“We are seeing the tide continuing to subside, as more robust security standards are put into place. With proper testing and further security infrastructures put into place, DeFi projects will be able to prevent common exploit risks in the future,” he said.

On the measures that his network was taking to avert hack attacks, Chen provided an outline:

“Injective ensures a more tightly defined application-centric security model compared to traditional Ethereum Virtual Machine-based DeFi applications. The design of the blockchain and the logic of core modules protect Injective from common exploits such as re-entrancy, maximum extractable value and flash loans. Applications built on top of Injective are able to benefit from the security measures that are implemented in the blockchain on the consensus level.”

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Cointelegraph also had the chance to speak with Konstantin Boyko-Romanovsky, CEO and founder of Allnodes — a non-custodial hosting and staking platform — about the increase in hack incidences. Regarding the main catalysts behind the trend, he said:

“No doubt it will take some time to lower the risk of DeFi hacks. It is unlikely, however, that it will happen overnight. There is a lingering sense of a race in DeFi. Everyone seems to be in a hurry, including the project founders. The market is evolving faster than the speed at which programmers write code. Good players who take every precaution are in the minority.”

He also provided some insight on procedures that would help counteract the problem:

“The code must get better and smart contracts must be thoroughly audited, that’s for sure. In addition, users should be constantly reminded of cautious etiquette online. Identifying any flaws can be attractively incentivized. This, in turn, might promote healthier conduct across a particular protocol.”

The DeFi industry is having a hard time thwarting hack attacks. There is, however, hope that increased monitoring from the authorities and greater cooperation among exchanges will help curb the scourge.

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LUNA Investor Arrested for Knocking on Do Kwon’s Door After Losing $2.4 Million in Terra Crash

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LUNA Investor Arrested for Knocking on Do Kwon’s Door After Losing $2.4 Million in Terra Crash

LUNA Investor Arrested for Knocking on Do Kwon's Door After Losing $2.4 Million in Terra Crash

A crypto investor has been arrested after knocking on Do Kwon’s door following the collapse of cryptocurrency terra (LUNA) and stablecoin terrausd (UST). He lost about $2.4 million and is now under investigation by the South Korean police. “I felt like I was going to die,” he said about losing his investments.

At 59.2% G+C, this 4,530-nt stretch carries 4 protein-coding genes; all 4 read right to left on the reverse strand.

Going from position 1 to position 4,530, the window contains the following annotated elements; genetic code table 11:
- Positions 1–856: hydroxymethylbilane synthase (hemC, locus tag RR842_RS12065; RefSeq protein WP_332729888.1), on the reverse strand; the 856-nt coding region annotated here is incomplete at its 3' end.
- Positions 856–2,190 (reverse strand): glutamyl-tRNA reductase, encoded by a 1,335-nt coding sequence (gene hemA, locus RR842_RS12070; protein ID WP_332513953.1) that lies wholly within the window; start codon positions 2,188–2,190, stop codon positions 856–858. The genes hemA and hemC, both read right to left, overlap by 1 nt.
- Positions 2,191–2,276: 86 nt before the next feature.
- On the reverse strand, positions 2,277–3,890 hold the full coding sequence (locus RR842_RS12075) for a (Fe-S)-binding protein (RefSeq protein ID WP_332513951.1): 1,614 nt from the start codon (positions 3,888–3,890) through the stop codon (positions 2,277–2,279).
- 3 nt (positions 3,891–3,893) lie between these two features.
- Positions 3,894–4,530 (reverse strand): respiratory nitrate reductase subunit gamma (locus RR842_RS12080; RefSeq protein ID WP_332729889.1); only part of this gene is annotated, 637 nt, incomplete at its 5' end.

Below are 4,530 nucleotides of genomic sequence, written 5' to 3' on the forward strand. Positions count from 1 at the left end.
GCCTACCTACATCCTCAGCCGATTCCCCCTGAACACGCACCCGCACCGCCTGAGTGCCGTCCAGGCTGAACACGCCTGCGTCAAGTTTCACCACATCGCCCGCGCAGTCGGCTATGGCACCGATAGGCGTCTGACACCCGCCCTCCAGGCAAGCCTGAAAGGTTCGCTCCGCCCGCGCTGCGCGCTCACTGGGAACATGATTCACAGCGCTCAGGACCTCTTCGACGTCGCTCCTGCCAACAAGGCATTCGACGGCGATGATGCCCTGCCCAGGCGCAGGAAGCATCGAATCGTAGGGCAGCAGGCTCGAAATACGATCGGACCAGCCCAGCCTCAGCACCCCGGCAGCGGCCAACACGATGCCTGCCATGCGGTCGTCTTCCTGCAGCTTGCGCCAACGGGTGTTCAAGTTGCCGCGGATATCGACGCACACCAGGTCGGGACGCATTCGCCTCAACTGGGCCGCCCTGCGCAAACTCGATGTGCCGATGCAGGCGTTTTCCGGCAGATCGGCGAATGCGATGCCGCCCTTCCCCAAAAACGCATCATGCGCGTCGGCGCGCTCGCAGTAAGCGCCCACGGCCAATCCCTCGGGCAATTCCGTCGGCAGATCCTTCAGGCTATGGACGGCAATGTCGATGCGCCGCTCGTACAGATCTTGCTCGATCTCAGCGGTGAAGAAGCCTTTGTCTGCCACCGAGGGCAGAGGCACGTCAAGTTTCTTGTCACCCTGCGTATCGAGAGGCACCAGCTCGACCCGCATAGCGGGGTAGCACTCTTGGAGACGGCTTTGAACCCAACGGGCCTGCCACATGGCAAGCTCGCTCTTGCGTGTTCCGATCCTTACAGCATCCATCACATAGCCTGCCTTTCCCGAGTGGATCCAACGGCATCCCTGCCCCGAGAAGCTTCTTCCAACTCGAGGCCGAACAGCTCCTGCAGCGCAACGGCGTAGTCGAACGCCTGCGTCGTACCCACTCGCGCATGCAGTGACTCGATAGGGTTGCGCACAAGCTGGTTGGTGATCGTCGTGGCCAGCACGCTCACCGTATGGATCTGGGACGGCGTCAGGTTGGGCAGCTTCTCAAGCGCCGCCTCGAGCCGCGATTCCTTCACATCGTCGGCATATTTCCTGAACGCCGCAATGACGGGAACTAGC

Investor Under Investigation for Going to Do Kwon’s Home

The collapse of cryptocurrency terra (LUNA) and stablecoin terrausd (UST) has wiped out a large number of investors. One investor in particular sought direct answers from Kwon Do-hyung (aka Do Kwon), CEO of Terraform Labs who is behind the two cryptocurrencies.

The investor, known as “Chancers,” is a Korean social media personality who conducts streams on cryptocurrency-related topics. He lost around 3 billion won ($2.4 million) in the LUNA and UST collapse. He told BBC News:

I felt like I was going to die. I lost a lot of money in a short period of time. Around $2.4m of my cryptocurrency was wiped out.

He explained that he was angry with the lack of communication from Do Kwon after LUNA and UST went into freefall. He then searched online and found Kwon’s home address in Seoul.

“I wanted to ask him about his plans for LUNA,” Chancers said. “I suffered a huge loss and wanted to talk to him directly.”

The frustrated investor traveled across his home city and knocked on Kwon’s door on May 12. He streamed the event on his online channel; about 100 people were watching at the time.

However, after ringing the doorbell of Kwon’s condominium, his wife answered the door and said her husband was not home. She also called the police but Chancers already left the building when they arrived.

The investor found out the next day that the police were looking for him. He then surrendered himself at Seoul’s Seongdong Police Station on the morning of May 13.

“I surrendered myself to the police station twice,” Chancers stressed, insisting: “I didn’t trespass on Do Kwon’s property, but according to Korean law, it’s illegal to just go there and try to talk. I didn’t know.”